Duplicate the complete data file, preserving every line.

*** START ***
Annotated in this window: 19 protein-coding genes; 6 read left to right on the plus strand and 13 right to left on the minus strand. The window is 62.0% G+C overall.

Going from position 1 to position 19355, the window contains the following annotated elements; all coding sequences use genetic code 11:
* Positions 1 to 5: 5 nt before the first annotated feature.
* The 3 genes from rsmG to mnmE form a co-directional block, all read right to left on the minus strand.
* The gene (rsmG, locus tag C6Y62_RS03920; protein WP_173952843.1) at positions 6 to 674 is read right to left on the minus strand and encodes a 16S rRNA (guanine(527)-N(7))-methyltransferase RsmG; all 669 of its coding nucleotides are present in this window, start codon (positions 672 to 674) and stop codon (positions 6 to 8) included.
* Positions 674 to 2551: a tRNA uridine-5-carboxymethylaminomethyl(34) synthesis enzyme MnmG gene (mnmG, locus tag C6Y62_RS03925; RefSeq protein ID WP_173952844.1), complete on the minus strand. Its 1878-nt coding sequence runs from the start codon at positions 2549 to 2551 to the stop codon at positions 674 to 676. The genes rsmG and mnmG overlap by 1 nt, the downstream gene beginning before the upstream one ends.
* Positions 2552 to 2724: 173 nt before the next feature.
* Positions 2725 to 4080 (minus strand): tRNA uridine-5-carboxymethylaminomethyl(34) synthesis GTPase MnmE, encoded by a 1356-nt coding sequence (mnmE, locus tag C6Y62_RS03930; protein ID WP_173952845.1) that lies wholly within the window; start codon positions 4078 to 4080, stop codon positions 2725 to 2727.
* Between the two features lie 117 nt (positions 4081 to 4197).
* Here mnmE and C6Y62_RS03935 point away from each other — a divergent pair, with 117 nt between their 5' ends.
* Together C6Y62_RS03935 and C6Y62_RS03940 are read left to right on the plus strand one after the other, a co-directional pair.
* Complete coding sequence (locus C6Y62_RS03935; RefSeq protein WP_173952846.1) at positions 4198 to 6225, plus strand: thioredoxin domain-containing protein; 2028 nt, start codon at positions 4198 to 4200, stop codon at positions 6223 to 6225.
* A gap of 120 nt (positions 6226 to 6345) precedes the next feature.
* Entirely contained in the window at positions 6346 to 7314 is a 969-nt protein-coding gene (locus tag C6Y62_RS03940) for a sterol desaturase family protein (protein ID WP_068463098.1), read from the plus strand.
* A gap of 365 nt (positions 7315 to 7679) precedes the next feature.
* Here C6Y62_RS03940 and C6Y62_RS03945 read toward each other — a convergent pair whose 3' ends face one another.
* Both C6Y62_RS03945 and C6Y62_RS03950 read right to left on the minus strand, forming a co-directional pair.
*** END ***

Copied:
Annotated in this window: 19 protein-coding genes; 6 read left to right on the plus strand and 13 right to left on the minus strand. The window is 62.0% G+C overall.

Going from position 1 to position 19355, the window contains the following annotated elements; all coding sequences use genetic code 11:
* Positions 1 to 5: 5 nt before the first annotated feature.
* The 3 genes from rsmG to mnmE form a co-directional block, all read right to left on the minus strand.
* The gene (rsmG, locus tag C6Y62_RS03920; protein WP_173952843.1) at positions 6 to 674 is read right to left on the minus strand and encodes a 16S rRNA (guanine(527)-N(7))-methyltransferase RsmG; all 669 of its coding nucleotides are present in this window, start codon (positions 672 to 674) and stop codon (positions 6 to 8) included.
* Positions 674 to 2551: a tRNA uridine-5-carboxymethylaminomethyl(34) synthesis enzyme MnmG gene (mnmG, locus tag C6Y62_RS03925; RefSeq protein ID WP_173952844.1), complete on the minus strand. Its 1878-nt coding sequence runs from the start codon at positions 2549 to 2551 to the stop codon at positions 674 to 676. The genes rsmG and mnmG overlap by 1 nt, the downstream gene beginning before the upstream one ends.
* Positions 2552 to 2724: 173 nt before the next feature.
* Positions 2725 to 4080 (minus strand): tRNA uridine-5-carboxymethylaminomethyl(34) synthesis GTPase MnmE, encoded by a 1356-nt coding sequence (mnmE, locus tag C6Y62_RS03930; protein ID WP_173952845.1) that lies wholly within the window; start codon positions 4078 to 4080, stop codon positions 2725 to 2727.
* Between the two features lie 117 nt (positions 4081 to 4197).
* Here mnmE and C6Y62_RS03935 point away from each other — a divergent pair, with 117 nt between their 5' ends.
* Together C6Y62_RS03935 and C6Y62_RS03940 are read left to right on the plus strand one after the other, a co-directional pair.
* Complete coding sequence (locus C6Y62_RS03935; RefSeq protein WP_173952846.1) at positions 4198 to 6225, plus strand: thioredoxin domain-containing protein; 2028 nt, start codon at positions 4198 to 4200, stop codon at positions 6223 to 6225.
* A gap of 120 nt (positions 6226 to 6345) precedes the next feature.
* Entirely contained in the window at positions 6346 to 7314 is a 969-nt protein-coding gene (locus tag C6Y62_RS03940) for a sterol desaturase family protein (protein ID WP_068463098.1), read from the plus strand.
* A gap of 365 nt (positions 7315 to 7679) precedes the next feature.
* Here C6Y62_RS03940 and C6Y62_RS03945 read toward each other — a convergent pair whose 3' ends face one another.
* Both C6Y62_RS03945 and C6Y62_RS03950 read right to left on the minus strand, forming a co-directional pair.